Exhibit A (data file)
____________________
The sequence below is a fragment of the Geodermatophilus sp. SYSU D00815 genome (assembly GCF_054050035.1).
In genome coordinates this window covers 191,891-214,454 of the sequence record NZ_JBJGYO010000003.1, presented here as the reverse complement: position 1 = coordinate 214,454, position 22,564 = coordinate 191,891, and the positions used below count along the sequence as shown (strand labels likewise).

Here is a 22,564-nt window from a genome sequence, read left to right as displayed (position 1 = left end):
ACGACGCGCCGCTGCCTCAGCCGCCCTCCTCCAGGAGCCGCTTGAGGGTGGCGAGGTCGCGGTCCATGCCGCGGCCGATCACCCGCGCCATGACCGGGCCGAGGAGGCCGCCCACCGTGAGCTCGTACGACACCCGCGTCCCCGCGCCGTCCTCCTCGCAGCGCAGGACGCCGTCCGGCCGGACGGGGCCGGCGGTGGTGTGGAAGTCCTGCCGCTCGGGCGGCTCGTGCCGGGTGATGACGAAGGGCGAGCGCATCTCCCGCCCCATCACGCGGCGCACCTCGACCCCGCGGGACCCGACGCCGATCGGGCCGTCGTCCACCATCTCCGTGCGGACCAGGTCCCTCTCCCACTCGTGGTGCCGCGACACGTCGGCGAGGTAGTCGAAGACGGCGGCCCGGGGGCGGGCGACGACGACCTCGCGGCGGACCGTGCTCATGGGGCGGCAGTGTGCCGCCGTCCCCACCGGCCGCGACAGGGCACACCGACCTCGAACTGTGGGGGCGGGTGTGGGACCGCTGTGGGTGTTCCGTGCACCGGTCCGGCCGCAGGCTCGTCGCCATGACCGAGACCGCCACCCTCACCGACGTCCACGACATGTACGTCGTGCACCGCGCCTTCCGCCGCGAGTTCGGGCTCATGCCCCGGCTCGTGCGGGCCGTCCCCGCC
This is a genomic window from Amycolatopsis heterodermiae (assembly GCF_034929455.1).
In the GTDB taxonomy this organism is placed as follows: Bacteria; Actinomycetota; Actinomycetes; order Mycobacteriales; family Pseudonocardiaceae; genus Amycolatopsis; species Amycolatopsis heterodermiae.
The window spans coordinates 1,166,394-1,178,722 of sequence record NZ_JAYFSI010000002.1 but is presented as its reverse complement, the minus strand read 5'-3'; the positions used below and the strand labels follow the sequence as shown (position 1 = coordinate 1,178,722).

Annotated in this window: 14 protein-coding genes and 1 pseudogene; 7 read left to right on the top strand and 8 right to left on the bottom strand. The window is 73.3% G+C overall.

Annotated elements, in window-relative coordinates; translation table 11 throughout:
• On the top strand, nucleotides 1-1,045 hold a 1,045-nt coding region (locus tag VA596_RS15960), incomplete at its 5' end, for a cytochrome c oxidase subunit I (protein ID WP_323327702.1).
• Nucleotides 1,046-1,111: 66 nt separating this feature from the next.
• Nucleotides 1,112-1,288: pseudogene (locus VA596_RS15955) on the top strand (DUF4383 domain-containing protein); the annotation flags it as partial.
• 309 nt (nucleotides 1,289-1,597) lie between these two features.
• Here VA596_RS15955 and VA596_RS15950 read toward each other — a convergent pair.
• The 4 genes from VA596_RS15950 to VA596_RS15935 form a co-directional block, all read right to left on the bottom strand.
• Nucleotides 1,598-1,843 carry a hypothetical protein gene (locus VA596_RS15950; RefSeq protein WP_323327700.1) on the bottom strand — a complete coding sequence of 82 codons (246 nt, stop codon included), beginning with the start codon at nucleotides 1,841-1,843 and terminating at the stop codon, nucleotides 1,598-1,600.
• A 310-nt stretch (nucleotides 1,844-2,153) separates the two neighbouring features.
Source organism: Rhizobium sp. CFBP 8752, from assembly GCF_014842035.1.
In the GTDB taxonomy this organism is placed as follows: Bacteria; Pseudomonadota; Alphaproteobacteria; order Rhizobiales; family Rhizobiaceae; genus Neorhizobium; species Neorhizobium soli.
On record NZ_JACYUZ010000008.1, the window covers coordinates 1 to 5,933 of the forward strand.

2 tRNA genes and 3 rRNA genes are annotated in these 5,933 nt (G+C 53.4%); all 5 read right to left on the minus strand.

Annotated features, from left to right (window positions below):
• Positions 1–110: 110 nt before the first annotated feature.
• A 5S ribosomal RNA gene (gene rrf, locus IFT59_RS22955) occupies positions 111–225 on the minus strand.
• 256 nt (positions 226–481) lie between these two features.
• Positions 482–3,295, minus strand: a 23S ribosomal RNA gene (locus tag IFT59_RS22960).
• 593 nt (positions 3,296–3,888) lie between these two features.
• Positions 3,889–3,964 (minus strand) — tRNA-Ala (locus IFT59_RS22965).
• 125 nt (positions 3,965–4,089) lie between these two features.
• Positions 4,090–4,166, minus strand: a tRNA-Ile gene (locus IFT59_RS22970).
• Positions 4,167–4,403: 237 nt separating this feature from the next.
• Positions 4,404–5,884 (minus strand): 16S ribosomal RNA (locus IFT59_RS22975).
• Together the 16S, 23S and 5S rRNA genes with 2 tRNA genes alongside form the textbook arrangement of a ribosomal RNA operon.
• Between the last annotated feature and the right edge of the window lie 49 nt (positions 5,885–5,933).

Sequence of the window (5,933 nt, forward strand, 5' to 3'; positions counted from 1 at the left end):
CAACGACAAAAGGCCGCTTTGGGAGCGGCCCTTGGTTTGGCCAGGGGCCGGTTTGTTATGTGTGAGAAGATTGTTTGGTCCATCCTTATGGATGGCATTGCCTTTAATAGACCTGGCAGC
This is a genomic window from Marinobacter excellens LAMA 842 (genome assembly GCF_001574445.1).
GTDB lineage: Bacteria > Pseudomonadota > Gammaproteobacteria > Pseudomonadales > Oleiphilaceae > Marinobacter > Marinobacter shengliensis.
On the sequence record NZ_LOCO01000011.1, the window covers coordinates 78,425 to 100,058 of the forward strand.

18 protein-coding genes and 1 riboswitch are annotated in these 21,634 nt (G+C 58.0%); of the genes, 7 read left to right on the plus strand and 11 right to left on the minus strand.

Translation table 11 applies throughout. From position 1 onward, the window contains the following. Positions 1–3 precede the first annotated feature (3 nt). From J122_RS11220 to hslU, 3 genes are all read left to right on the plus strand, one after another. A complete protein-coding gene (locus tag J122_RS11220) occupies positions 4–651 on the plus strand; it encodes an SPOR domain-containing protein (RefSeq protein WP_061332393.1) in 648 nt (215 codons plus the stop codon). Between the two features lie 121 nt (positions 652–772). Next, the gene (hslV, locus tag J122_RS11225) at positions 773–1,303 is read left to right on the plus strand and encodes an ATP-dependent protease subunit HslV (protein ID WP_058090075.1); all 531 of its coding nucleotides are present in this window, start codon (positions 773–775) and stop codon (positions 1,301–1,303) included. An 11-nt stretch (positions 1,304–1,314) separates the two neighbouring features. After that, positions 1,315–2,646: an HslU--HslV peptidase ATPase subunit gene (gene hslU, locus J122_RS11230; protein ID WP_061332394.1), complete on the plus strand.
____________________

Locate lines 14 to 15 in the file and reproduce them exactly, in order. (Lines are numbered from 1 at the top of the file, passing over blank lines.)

• Here VA596_RS15955 and VA596_RS15950 read toward each other — a convergent pair.
• The 4 genes from VA596_RS15950 to VA596_RS15935 form a co-directional block, all read right to left on the bottom strand.